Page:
CBC is here to stay, Uhuru says

President Uhuru Kenyatta

President Uhuru Kenyatta during the Mashujaa Day fete on October 20, 2021. 

Photo credit: Joseph Kanyi | Nation Media Group

President Uhuru Kenyatta yesterday said the government would not abandon the Competency Based Curriculum (CBC) and allocated Sh8 billion for the construction of 10,000 classrooms ahead of the junior secondary school rollout.

The President said the government would continue enriching the curriculum to ensure children are equipped with skills for the future.

The announcement comes despite a campaign by some Kenyans to halt CBC and revert to the 8-4-4 curriculum.

“Grade Five learners have only one year to go. As a government, we need to prepare by ensuring more infrastructure to accommodate them in junior secondary school,” President Kenyatta said during Mashujaa Day celebrations in Kirinyaga county.

A parent is already in court challenging the new school syllabus.

President Kenyatta said more than 8.1 million children are part of the CBC – from Pre-Primary to Grade Five – “and their academic progress cannot be halted”.

He added that more than a million children are in Grade Five and would be expected to join junior secondary in 2023.

Grade Five is the pioneer class of the new curriculum.

Mr Kenyatta said the government has invested heavily in CBC and promised more investments to ensure the success of the education system.

“As a caring government and one that appreciates the solemn duty of the State to prepare children for their destiny, we will continue enriching the curriculum to ensure our children sharpen their talents and maximise opportunities,” Mr Kenyatta said.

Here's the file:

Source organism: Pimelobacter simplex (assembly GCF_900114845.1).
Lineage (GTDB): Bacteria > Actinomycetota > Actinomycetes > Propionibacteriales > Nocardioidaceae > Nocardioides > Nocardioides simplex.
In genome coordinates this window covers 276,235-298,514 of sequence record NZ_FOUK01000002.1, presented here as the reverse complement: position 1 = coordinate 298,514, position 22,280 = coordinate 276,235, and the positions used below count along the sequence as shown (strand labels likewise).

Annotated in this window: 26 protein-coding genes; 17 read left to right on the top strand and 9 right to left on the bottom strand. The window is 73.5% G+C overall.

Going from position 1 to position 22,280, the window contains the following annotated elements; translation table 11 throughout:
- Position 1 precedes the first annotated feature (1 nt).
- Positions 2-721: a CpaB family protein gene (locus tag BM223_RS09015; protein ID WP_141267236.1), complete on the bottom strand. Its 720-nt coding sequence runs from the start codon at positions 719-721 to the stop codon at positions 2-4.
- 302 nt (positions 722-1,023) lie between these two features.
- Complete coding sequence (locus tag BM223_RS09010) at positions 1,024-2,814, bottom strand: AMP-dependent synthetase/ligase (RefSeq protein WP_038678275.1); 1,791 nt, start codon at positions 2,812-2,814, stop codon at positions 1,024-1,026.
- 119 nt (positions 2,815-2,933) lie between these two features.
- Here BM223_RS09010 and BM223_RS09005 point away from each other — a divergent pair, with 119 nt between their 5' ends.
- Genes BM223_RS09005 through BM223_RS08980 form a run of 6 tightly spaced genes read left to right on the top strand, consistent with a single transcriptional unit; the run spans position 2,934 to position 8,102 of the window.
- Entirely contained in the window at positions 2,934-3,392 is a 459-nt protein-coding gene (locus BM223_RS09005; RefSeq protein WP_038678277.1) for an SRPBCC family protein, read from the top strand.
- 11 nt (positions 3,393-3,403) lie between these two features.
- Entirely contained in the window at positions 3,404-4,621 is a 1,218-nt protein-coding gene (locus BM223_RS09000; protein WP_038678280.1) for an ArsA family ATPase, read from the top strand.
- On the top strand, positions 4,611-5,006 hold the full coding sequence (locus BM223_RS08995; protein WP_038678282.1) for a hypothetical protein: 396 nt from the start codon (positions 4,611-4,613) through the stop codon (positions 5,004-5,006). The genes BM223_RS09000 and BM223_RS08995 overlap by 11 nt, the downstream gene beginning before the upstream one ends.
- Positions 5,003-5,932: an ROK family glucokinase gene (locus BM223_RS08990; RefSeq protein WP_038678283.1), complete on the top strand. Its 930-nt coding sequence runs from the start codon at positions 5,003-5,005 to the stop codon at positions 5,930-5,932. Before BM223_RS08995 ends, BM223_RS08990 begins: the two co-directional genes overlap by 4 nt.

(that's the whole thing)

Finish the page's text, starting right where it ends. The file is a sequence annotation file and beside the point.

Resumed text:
He directed the Ministries of Education, Interior and National Treasury to establish a framework of constructing the 10,000 classrooms.

“The Education and Interior ministries should ensure only contractors within the vicinity of every school are engaged so as to stimulate the local economy,” President Kenyatta said.

He asked the two ministries to ensure payments for the classroom construction are made promptly and directly to the contractors.

Economic stimulus

The Treasury was directed to engage the National Assembly and Senate to appropriate the Sh8 billion towards the construction of the classrooms.

President Kenyatta said the money is part of the second phase of the economic stimulus package.

Phase one saw the distribution of 622,357 desks, lockers and chairs to selected primary and secondary schools at a cost of Sh1.9 billion.

Mr Kenyatta said secondary schools have been stretched due to the 100 per cent transition from primary, calling for more infrastructure. He urged lawmakers to prioritise education and consider using the National Government Constituency Development Funds (NG-CDF) to build 10,000 more classrooms.

“To address the gap of the remaining 10,000 classrooms, I call on MPs to stand in solidarity with our children by prioritising allocation of the NG-CDF towards school infrastructure,” the President said.

He added that building the classrooms is timely as it would ensure no child is left behind.

Early this month, Education Cabinet secretary George Magoha said the government plans to put up 20,044 classrooms ahead of the junior secondary rollout.